The ADU as Community Development Tool?

While managing the Detroit Land Bank housing development programs at Southwest, I’ve come across a number of scenarios in which a single-family home might almost– but doesn’t quite- fit the bill of the desired housing arrangement for the purchaser. They want the quiet neighborhood, the location, the architecture, but they would really rather have a two-unit where mom can live upstairs, or where their daughter can live upstairs, or where the grandkids can stay when they come to visit. The two-unit is surprisingly common in Detroit, but the accessory dwelling unit, an age-old concept also sometimes known as the mother-in-law suite or granny flat, is a new idea for the Motor City.

The single-family home within the context of Detroit’s expansive, Leave It To Beaver neighborhoods, fits into a relatively narrow range of purchasing options. Homes are 1,600-1,800 square feet (149-167 m2) and sit on tenth-acre (0.04 ha, 405 m2) lots. You can’t buy condos in a four-story, mixed-use building in Grandmont-Rosedale. Availability of especially rental units in the farther-flung neighborhoods is severely limited. But one major asset of Detroit’s built environment is the scores of expansive, historic neighborhoods like Marygrove, pictured above– probably one of the nicer complete neighborhoods that is still fairly affordable, but this sort of block as pictured is not particularly rare.

On the financial, purchasing side, while there are plenty of federal, state, and local programs offering generous assistance to homebuyers, most notably the $15,000 HomeLIFT downpayment assistance program, well-branded by Wells Fargo as a way of “giving back,” if “giving back” means “you guys settled a $15 billion lawsuit with the federal government for selling bogus mortgages,” these are all geared toward owner-occupants of single-family homes.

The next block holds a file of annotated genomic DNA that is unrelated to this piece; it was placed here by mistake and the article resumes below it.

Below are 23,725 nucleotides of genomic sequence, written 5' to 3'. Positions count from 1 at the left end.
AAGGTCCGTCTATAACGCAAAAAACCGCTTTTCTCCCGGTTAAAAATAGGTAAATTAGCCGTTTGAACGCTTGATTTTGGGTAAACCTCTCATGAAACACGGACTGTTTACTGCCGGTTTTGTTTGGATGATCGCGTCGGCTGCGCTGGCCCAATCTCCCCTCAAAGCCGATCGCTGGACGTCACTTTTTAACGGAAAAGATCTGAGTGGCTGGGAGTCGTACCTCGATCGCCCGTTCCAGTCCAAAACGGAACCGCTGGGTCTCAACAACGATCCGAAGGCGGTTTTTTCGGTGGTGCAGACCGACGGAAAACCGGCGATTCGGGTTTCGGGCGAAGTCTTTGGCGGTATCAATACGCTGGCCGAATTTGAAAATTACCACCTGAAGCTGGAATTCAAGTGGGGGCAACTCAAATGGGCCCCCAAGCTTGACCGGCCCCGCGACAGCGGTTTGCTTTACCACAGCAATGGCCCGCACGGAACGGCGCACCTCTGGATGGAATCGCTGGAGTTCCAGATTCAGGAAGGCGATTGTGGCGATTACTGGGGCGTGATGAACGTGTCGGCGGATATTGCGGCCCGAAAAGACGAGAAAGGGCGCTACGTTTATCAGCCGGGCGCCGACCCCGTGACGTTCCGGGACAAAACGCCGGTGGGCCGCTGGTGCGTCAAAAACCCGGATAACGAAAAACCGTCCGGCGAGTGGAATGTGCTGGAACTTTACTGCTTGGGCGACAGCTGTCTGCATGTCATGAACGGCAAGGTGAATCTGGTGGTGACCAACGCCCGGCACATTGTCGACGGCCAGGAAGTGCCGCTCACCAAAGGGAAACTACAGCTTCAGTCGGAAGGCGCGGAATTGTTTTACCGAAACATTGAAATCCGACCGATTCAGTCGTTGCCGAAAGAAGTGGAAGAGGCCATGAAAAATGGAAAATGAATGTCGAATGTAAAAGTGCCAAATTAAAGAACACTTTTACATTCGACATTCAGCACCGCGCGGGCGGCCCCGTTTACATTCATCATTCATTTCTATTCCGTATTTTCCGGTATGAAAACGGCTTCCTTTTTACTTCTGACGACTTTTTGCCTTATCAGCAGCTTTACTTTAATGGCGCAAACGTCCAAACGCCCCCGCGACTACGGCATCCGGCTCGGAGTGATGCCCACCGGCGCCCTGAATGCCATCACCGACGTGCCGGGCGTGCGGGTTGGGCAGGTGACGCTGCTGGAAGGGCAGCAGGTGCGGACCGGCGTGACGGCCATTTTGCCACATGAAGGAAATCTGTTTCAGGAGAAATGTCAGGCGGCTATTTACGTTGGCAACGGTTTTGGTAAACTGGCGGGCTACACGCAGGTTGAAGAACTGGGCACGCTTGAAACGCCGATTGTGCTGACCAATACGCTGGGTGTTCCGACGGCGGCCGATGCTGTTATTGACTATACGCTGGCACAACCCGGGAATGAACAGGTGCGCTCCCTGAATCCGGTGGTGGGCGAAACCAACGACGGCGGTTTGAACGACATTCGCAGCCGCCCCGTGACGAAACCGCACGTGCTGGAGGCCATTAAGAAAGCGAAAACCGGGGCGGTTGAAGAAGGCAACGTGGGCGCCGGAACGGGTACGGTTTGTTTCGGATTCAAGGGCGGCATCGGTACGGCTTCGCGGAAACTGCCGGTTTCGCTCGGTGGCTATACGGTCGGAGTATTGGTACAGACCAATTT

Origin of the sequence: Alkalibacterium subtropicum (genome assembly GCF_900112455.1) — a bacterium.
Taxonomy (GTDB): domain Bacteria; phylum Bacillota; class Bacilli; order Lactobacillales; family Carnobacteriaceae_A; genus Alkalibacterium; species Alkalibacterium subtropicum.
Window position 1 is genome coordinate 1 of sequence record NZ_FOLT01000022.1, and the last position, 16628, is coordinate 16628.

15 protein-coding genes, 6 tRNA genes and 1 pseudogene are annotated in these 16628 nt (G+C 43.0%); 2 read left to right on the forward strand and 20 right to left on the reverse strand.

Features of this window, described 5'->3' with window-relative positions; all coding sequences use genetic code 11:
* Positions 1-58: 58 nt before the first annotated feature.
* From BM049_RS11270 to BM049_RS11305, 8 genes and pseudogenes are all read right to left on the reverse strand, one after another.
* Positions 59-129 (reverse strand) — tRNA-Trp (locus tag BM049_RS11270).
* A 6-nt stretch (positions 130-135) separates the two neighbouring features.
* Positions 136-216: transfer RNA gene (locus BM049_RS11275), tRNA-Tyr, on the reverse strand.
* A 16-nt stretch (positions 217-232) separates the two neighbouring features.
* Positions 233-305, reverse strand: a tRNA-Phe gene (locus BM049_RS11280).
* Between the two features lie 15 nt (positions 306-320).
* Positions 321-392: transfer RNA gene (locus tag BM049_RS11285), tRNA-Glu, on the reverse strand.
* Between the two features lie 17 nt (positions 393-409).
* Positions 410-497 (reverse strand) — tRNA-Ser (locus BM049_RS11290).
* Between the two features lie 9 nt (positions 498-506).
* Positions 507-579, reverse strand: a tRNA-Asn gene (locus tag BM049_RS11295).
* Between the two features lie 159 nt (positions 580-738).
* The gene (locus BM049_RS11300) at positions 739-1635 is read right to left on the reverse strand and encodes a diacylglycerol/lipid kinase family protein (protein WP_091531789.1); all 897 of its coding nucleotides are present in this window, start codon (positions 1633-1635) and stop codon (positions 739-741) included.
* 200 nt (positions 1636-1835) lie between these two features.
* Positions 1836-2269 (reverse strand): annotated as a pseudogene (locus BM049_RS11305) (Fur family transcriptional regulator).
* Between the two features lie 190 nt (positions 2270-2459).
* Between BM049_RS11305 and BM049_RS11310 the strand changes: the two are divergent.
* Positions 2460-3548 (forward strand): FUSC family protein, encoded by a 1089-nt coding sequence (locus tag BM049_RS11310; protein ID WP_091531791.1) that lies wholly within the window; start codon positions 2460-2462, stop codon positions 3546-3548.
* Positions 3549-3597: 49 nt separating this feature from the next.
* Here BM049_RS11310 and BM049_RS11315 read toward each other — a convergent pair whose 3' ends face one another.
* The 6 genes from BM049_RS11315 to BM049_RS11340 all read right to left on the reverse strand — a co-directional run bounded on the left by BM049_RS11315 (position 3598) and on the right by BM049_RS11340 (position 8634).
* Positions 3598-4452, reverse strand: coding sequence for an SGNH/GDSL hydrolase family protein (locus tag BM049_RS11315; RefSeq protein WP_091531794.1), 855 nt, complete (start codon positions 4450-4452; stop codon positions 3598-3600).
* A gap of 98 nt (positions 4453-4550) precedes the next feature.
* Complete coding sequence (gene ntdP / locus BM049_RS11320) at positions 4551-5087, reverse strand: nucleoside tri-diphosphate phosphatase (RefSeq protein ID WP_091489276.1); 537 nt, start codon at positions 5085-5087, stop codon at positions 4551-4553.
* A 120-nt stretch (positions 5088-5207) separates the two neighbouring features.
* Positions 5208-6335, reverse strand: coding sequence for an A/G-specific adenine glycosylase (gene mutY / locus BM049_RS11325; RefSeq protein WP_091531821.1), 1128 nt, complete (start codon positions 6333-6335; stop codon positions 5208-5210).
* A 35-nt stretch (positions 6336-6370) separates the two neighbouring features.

Single-family housing in the Marygrove neighborhood. Highlighted is a home on Roselawn, developed as the fourth home in the Talmer Bank program, which would make a suitable candidate for ADU development. Garage in need of renovation.

So I got an idea: If we designed and built an accessory dwelling unit on the back of these properties, we could solve a few problems at once:

  1. Bolster levels of density within neighborhoods. The five-acre block of the pictured home above has 39 homes on 40 lots, so, 7-8 dwelling units per acre. Your density increase is overall pretty small.
  2. Increase the stability of the neighborhood and the block by increasing occupancy rates. Increased occupancy means increased traffic, increased vigilance (public safety) and social capital, and increased demand for local commercial amenities (currently lacking).
  3. Provide long-term revenue generation potential for the homeowner by creating a rental unit without impossibly complicating LTV/LTC.
  4. Save the need to rebuild a garage as a value add, coming up with a two-car garage for the finished home while also adding an apartment unit. Usually in these budgets, garage replacements just get cut from the final scope of work because they’re too spendy– so I’m thinking we add it at the beginning as an ADU+Garage to up the total saleable value of the home, killing two birds with one stone.

A 2008 HUD report has addressed these issues, which are admittedly more topical in markets with super tight supply and super high demand, but Detroit is moving closer to that point every day, and our programs in Northwest Detroit have had absolutely no problem finding buyers. (Closing the mortgage is another problem but hardly unusual in Detroit.)

Below is an idea for the ADU configuration, which could fit two cars and an apartment unit upstairs that could be a 350-450 square foot apartment constructed at a cost of under $50,000. The ADU Garage combo notably sits at the back of the lot just like the original garage did, leaving plenty of space between it and the house for a back yard.

While city is fairly permissive about zoning for two-family structures, which are plentiful but often count as nonconforming uses, it’s unclear whether they would be interested in allowing this sort of designation. But thinking about the total capital outlays required for this development and the staggering soft costs and staff time required to design and manage these programs, the incremental cost of adding $50,000 to a construction project that is one of a multi-million dollar development program is, while more than a drop in the bucket, a modest sum. Appraisal, of course, is another challenge. But with the funding commitment, why not try it out?

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